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Communication incl. Poster: BibTeX citation key:  Kergoate
Kergoat, L., Timouk, F., Mougin, E., Ceschia, E., Lloyd, C. R., Hiernaux, P., De Rosnay, P. & Le Dantec, V. 2008. Response of sensible, latent and CO2 fluxes to lateral water redistribution and vegetation development in a Sahelian landscape at 15.3 °N. Work presented at EGU General Assembly 2008at Vienna, Austria.
Added by: Fanny Lefebvre 2010-11-23 15:11:59
Categories: General
Creators: Ceschia, Hiernaux, Kergoat, Le Dantec, Lloyd, Mougin, De Rosnay, Timouk
Publisher: European Geosciences Union (Vienna, Austria)
Collection: EGU General Assembly 2008

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Popularity index:  31.09%
Maturity index:  published

The West African monsoon has been shown to significantly depend on surfaceatmosphere interactions, at the large scale as well as at the meso-scale. Land is thought to act as a strong amplifier of the WAM inter-annual variability because of variable surface energy and mass fluxes. Unfortunately, our current understanding is severely limited by a lack of observations, West Africa being one of the world less instrumented area. The AMMA project provides dataset, which can be used to scrutinize land surface fluxes with unprecedented focus and accuracy. Here we report on surface fluxes measured at 15.3 °N, over the northernmost AMMA meso-scale site in Mali. Due to the relatively simple landscape, fluxes from the main surface types can be sampled and compared to gain a regional scale view of the surface fluxes. The meso-scale site is a 60 km x 60 km area. 60% of this area is covered by grasslands growing on sandy dunes, 35 % is bare soil, rocks or gravels, and 5% is made of depressions with more clayed soil. Ponds and seasonally flooded woodlands are found in these depressions. Tree cover is low or non existent over bare soil. It is low over grasslands (between 0 end 5 %). It can reach 60% in flooded woodland in the clayed depressions. Three flux stations were installed in 2005 and 2006 to sample the three main surface types. Edgerit is a bare, dark and gravelly soil site. Agoufou is a grassland site dominated by annual grasses and forbs with 2% tree cover. Kelma is a flooded open forest site, with a tree cover of 40 %. Vegetation leaf area index was monitored on a 10 day basis along 1 km line. Soil moisture profiles were measured at the three sites. The turbulent fluxes were computed following the CarboEurope recommendations. No seasonal cycle emerges from the time series at Edgerit. This is consistent with the water regime and lack of vegetation of this site. The fluxes over the grassland site show a marked seasonal variation caused by both water availability and vegetation growth. The seasonal cycle of the fluxes is even far more contrasted for the open woodland site. In particular, a dramatic change occurs when the site is flooded, with very high latent heat and CO2 fluxes. The flux data collected over the three main landscape units provide a comprehensive but contrasted view of the sensible heat, latent and CO2 fluxes of this typical Sahelian landscape. The bare soil site maintains high sensible heat flux over the year, whereas the grassland site shows a drastic reduction during the rain season. Since such surface types form large landscape units, typically bands 15 km wide and 40 km long, such a contrast has the potential to create horizontal gradients of surface heat flux. In turn, this gradient may translate into differential boundary layer growth, meso-scale circulations. The flooded area has a more limited extension, covering approximatively 5% of the landscape. However, its behaviour, in terms of flux partitioning, is extremely singular. Overall, the sensible and latent heat fluxes of the main components of the landscape strongly react to the water regime, which is largely driven by the lateral redistribution at two of the sites. In that respect, this Sahelian landscape mirrors the so called ‘tiger bush’, with areas of bare soil generating runoff and areas collecting water as run-on allowing important vegetation developments, the scale of this ‘super tiger bush’ being much larger, though.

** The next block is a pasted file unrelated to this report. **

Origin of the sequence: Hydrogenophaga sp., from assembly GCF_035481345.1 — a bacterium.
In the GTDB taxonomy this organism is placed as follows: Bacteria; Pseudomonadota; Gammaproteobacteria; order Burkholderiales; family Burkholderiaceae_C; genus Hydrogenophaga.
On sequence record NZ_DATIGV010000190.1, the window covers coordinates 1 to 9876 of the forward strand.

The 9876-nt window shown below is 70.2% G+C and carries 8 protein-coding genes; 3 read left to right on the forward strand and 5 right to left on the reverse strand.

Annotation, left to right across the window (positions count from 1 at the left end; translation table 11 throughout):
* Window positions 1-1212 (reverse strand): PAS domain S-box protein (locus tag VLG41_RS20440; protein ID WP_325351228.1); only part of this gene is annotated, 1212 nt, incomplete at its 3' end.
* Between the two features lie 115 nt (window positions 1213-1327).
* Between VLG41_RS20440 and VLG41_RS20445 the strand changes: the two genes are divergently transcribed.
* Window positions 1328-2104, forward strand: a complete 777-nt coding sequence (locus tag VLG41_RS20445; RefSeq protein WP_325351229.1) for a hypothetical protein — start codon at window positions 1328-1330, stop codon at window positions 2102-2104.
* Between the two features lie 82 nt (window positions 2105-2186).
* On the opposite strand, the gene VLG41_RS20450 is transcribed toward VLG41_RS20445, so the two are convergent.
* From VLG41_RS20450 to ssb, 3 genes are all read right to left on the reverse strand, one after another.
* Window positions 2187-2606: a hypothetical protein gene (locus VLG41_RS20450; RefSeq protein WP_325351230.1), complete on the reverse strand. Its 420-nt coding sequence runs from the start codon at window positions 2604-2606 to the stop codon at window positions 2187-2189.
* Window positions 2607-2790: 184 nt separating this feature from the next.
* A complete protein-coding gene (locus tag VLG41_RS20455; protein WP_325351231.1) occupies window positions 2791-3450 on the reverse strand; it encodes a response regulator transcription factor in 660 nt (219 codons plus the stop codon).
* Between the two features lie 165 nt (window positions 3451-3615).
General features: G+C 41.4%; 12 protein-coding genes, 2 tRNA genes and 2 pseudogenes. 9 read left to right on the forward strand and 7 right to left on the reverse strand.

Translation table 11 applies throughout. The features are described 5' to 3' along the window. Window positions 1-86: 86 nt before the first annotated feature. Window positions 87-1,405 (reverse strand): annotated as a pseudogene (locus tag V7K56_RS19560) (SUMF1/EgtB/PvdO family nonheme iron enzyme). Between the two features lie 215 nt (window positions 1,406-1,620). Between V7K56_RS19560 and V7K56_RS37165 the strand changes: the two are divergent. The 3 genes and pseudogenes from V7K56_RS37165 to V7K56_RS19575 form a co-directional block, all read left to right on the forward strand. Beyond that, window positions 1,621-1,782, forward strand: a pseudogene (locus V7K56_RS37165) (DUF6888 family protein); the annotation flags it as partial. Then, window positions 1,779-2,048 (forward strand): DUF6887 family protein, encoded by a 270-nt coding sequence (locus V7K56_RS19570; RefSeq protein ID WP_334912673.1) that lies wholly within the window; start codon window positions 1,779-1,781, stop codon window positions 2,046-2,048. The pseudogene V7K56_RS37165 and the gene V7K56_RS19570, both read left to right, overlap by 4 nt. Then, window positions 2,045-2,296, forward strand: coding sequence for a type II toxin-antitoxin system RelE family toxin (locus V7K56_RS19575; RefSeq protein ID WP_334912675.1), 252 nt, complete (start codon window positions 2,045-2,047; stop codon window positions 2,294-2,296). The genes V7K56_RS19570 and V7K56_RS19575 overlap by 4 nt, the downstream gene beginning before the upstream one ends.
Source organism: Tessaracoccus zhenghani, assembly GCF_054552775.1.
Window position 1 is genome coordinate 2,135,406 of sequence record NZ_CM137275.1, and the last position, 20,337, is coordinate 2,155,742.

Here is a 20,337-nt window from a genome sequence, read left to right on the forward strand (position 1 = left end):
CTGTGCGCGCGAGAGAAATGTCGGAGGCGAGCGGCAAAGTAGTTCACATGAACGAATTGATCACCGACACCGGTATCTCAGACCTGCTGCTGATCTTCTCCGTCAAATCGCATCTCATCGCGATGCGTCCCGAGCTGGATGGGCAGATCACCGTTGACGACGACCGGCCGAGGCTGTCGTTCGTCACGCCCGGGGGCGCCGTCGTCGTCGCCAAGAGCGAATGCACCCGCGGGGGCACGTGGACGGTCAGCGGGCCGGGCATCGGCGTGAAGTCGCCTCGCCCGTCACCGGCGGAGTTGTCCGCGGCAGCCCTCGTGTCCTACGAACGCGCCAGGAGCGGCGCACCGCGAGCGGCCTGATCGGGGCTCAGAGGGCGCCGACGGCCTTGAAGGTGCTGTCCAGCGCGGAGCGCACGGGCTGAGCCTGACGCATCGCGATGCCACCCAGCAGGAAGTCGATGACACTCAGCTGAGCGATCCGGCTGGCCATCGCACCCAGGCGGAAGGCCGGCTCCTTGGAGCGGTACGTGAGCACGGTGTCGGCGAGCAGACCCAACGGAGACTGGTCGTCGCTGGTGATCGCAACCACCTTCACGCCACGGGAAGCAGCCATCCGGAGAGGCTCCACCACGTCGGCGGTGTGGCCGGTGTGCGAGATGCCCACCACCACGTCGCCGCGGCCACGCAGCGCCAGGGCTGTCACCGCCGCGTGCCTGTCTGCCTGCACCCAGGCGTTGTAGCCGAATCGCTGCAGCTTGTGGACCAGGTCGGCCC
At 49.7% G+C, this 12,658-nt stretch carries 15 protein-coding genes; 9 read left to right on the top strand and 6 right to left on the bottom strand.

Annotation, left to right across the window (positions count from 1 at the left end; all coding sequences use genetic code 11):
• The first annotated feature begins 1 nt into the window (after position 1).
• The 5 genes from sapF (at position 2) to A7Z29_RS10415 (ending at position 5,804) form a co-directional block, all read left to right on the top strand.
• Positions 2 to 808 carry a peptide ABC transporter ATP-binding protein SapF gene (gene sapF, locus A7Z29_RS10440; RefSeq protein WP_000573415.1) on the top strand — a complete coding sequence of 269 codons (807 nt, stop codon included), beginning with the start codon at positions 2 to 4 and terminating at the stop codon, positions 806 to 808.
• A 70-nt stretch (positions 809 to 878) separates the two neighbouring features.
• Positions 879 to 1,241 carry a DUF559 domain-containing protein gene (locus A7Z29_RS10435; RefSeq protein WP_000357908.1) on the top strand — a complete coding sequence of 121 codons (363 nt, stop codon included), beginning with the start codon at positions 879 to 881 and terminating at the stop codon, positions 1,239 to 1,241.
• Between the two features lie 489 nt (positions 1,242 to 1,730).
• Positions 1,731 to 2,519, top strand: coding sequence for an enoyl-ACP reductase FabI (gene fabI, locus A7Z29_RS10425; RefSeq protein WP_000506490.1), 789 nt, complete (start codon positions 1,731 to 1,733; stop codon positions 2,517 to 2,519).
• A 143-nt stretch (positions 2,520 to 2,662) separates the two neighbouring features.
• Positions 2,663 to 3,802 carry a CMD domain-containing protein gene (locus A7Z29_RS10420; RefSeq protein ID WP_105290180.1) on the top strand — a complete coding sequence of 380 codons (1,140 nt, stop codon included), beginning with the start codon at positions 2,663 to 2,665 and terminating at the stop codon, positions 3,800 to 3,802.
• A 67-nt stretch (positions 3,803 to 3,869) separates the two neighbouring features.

Added by: Fanny Lefebvre